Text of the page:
The Federal government has amended the Anti-Terrorism Act to ban those listed as terrorists by the United Nations, a move which makes it possible for Islamabad to proceed against suspected masterminds of the 2008 Mumbai attacks. The amendments were passed through ordinance approved by President Mamnoon Hussain.

This move finally makes clear the government’s stance on Hafiz Saeed, a position that had been ambiguous for some time, as there was little action taken by the ECP against the independent candidates from his party, Jamat-ud-Dawa (JUD).

While on paper, this is a good step, but in all honesty, it is more of a symbolic gesture than anything else to show that we are compliant with the UN. Pakistan has treated Hafiz Saeed with an opportunistic gaze, and there are several signs that show that the ordinance is mere perfunctory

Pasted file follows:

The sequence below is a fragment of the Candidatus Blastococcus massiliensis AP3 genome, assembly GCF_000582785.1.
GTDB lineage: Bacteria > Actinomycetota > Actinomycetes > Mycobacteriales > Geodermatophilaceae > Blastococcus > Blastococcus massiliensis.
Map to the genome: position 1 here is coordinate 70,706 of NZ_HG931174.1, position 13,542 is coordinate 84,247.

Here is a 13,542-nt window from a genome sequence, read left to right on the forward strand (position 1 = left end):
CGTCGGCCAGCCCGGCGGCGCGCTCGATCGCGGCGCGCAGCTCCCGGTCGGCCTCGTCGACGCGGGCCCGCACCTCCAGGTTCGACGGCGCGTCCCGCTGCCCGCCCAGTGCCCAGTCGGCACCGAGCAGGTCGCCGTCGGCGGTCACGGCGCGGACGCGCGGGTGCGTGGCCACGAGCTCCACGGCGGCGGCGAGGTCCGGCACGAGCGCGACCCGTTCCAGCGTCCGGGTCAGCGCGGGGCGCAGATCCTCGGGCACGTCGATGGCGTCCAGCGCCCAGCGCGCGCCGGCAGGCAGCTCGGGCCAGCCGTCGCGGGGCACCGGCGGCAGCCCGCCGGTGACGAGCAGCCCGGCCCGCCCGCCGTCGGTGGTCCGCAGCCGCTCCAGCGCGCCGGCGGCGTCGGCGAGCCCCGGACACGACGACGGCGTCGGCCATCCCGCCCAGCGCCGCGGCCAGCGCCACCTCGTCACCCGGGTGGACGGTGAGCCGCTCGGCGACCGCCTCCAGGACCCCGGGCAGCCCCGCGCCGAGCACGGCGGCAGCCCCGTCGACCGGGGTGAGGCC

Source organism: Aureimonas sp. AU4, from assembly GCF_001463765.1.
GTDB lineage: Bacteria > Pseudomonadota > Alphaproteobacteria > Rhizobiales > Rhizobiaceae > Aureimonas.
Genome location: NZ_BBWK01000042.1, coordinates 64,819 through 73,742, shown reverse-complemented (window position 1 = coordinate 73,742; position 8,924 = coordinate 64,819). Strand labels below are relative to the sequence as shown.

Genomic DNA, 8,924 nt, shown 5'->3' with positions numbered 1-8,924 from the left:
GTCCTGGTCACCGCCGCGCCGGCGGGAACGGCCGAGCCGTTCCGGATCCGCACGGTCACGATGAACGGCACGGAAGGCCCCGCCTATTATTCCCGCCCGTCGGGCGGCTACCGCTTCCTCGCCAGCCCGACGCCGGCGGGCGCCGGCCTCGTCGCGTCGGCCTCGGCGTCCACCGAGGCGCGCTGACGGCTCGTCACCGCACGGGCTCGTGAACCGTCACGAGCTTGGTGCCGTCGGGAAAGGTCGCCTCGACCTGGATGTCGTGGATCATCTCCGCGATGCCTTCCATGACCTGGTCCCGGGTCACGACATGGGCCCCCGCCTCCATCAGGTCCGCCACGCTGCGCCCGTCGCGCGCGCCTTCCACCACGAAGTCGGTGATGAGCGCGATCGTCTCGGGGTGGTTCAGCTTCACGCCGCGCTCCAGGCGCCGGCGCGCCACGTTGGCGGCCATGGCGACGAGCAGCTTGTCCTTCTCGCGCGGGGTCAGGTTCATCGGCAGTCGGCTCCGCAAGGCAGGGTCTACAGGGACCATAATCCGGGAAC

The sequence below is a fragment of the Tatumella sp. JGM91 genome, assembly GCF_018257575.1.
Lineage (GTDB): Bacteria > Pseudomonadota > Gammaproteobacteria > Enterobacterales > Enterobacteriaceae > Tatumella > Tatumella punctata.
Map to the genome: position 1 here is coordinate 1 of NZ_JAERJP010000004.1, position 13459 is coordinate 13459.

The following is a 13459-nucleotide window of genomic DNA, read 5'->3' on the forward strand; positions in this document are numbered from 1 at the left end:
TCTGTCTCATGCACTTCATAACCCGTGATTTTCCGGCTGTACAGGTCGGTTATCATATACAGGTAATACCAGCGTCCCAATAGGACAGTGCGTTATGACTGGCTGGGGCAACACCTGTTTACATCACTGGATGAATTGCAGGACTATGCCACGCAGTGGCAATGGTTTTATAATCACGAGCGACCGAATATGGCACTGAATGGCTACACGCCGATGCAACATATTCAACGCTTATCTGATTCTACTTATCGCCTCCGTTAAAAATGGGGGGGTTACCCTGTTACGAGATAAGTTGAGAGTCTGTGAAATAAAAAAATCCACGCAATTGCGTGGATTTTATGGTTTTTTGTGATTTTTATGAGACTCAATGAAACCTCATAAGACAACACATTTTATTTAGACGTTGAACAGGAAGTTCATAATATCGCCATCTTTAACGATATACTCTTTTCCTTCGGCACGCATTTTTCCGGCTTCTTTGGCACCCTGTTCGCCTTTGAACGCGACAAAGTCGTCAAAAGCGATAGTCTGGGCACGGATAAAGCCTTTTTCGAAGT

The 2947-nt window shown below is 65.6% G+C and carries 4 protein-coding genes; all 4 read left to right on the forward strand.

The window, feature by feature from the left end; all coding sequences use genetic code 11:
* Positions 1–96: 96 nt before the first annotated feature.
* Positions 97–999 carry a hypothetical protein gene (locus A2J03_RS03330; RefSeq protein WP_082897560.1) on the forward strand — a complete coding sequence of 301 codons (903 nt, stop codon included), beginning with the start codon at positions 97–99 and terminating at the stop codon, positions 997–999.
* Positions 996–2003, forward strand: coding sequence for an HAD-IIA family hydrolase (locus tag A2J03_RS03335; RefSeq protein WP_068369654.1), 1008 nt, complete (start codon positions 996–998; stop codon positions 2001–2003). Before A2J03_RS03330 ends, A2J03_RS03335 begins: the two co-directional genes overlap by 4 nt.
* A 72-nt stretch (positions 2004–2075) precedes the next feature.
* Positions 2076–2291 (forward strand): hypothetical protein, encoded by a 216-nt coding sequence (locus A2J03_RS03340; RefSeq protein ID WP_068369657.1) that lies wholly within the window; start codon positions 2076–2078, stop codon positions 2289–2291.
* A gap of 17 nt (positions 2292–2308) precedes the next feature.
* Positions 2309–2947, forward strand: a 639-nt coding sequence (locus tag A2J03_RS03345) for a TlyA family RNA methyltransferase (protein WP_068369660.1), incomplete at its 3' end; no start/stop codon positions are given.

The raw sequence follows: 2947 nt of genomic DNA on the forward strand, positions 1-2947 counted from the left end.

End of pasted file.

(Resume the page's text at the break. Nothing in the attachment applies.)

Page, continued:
This banning comes right before the crucial Financial Action Task Force (FATF) meeting in Paris. The FATF maintains grey and black lists for identifying countries with weak measures to combat money laundering and terror financing. With United States’ constant warnings that Pakistan is not doing enough to curb terrorism, and is harbouring safe havens for terrorists will propel the FATF to focus on Pakistan. Certainly, extremist candidates contesting in elections would not have looked good, and so this move was crucial for Pakistan to pass its compliance tests.

It is understandable that the government does not want to raise controversy locally by targeting Hafiz Saeed; however it is dire time to apply the laws in practical ground. This ordinance will give legitimacy to our law enforcement agencies (LEA) to move more forcibly against these groups, but unless the LEAs and the government have the will to do that, putting mere names on lists will not help. It would also help if parliamentarians showed political will and passed these laws in parliament, than through ordinances.